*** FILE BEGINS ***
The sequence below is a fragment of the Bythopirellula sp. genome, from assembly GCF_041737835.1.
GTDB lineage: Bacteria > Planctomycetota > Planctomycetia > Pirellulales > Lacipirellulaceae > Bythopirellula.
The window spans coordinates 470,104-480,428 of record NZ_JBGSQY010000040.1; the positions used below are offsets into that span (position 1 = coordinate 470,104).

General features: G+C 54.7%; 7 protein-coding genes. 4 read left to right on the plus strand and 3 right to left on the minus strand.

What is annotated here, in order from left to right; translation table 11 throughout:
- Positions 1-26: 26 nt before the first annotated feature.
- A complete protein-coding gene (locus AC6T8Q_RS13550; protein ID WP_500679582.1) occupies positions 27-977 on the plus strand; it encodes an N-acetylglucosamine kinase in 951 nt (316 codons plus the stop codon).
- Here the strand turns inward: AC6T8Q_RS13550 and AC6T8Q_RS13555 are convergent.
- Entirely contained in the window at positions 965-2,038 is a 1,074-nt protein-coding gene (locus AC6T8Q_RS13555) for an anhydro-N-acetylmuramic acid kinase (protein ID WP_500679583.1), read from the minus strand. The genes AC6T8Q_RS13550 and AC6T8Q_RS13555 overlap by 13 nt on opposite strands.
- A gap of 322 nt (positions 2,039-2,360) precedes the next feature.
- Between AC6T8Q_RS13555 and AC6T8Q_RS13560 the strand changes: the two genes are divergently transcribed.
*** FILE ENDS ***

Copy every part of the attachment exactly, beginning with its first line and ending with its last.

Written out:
The sequence below is a fragment of the Bythopirellula sp. genome, from assembly GCF_041737835.1.
GTDB lineage: Bacteria > Planctomycetota > Planctomycetia > Pirellulales > Lacipirellulaceae > Bythopirellula.
The window spans coordinates 470,104-480,428 of record NZ_JBGSQY010000040.1; the positions used below are offsets into that span (position 1 = coordinate 470,104).

General features: G+C 54.7%; 7 protein-coding genes. 4 read left to right on the plus strand and 3 right to left on the minus strand.

What is annotated here, in order from left to right; translation table 11 throughout:
- Positions 1-26: 26 nt before the first annotated feature.
- A complete protein-coding gene (locus AC6T8Q_RS13550; protein ID WP_500679582.1) occupies positions 27-977 on the plus strand; it encodes an N-acetylglucosamine kinase in 951 nt (316 codons plus the stop codon).
- Here the strand turns inward: AC6T8Q_RS13550 and AC6T8Q_RS13555 are convergent.
- Entirely contained in the window at positions 965-2,038 is a 1,074-nt protein-coding gene (locus AC6T8Q_RS13555) for an anhydro-N-acetylmuramic acid kinase (protein ID WP_500679583.1), read from the minus strand. The genes AC6T8Q_RS13550 and AC6T8Q_RS13555 overlap by 13 nt on opposite strands.
- A gap of 322 nt (positions 2,039-2,360) precedes the next feature.
- Between AC6T8Q_RS13555 and AC6T8Q_RS13560 the strand changes: the two genes are divergently transcribed.